Caitlin Schanaker
July 02, 2015 7:51 am

I was born and raised in a small desert town in Arizona. The kind of town with occasional tumbleweeds and excessive winter visitors. There’s a big sky and a small population, bright stars and dull shopping. Despite of or maybe because of its flaws, I loved growing up there. I was a desert girl through and through. I had seen countless snakes and been stung by a scorpion; the desert was in my blood. I lived in the same house for 18 years with my parents and my 3 brothers. I had my own room. I was a packrat, and I was proud.

After I graduated high school, I broke the mold and went all the way to neighboring California for college. For me it was a lifetime away from home. I still returned to Arizona every summer, every holiday, and every 3-day weekend. I felt like I “moved” often, dorm to home to apartment to home. But it wasn’t until I turned 22, got married, and moved across the country to Virginia that I truly understood the concept of moving. We were there three years before heading back to Arizona. It seemed to happen so fast. One day we were moving in, getting advice on how to make friends and try new places in a new city, the next we were on a plane back.

Readjusting to Arizona was so much harder than I thought. I was so excited to return home, but I was also unprepared for all the feelings I would have about the familiar city after venturing outside of it. Here’s what I wish someone had told me.

Going from having your family far away to just nearby is great, but also weird

It sounds kind of silly and maybe it is, but there was something incredibly special about being the far-away loved ones. When we would come home for the holidays, our schedules were always packed with visits and events. Even though it was chaotic and sometimes stressful, it was also exciting to feel like we were the crazy travelers with the strange lives and fun stories. Now, I’m so happy that can see my family whenever I want, but it’s not as special when it was just a couple times a year.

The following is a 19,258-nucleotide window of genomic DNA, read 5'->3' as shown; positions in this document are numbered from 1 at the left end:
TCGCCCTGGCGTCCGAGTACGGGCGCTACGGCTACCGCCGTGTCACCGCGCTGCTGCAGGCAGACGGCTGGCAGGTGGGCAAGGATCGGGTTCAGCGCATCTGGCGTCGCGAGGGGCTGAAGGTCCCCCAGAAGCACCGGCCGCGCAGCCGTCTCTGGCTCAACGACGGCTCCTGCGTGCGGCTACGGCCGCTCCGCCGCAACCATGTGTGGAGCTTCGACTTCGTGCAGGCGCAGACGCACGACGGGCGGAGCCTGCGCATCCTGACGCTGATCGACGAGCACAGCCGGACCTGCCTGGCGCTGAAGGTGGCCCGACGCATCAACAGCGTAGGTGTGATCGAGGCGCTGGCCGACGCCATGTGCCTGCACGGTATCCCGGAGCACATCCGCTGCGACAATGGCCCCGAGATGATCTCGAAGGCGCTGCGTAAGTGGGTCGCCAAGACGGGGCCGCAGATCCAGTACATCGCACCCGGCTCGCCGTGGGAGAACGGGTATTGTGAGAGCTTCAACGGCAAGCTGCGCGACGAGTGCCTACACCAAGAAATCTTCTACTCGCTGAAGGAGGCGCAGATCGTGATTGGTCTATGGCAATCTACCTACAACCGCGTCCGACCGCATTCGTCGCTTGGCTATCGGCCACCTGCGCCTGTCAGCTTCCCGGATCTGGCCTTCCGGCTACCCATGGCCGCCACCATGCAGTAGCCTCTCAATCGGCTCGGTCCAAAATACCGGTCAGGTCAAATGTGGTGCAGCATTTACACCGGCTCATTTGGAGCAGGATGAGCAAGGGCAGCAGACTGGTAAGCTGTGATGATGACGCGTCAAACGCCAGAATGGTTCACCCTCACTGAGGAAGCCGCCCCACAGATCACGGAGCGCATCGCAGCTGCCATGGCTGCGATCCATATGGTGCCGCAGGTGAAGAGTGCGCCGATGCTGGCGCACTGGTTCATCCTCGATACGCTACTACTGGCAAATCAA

It’s going to be different than when you were growing up

Being in another part of the country and in a new city stretched me as a person. I had to become more outgoing. I made new friends and developed new tastes. My husband and I grew closer and experienced life together in a brand new way. Coming back to my old haunts felt great, but I realized that even if the place was the same, I was a different person than before I left. And that’s totally OK and normal.

You have to work at making your hometown “home” again

Arizona was always the final frontier, the green grass on the other side of that temporary Virginia excursion. But the longer we stayed there, the more Virginia became our home. Coming “home” to Arizona that summer suddenly felt strange and incomplete because we had left such a big part of our hearts in Virginia. I realized that even though parts of my hometown would always be home, I had to work to make them mine again. You have to carve new grooves, find new favorite spots, and trust that you’ll feel that home feeling again soon.

Moving to Virginia was one of the best things that ever happened to me. I’m grateful for all of it, funk and all. It changed me. I learned that there are kindred spirits everywhere and that I actually can survive living somewhere else. My bubble is a little bit bigger now. We made a home somewhere new, and it’s a home that will live in my heart forever. But now I’m ready; it’s time to do this all again. Arizona, let’s fall in love again, shall we?

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[Image via Universal Studios]

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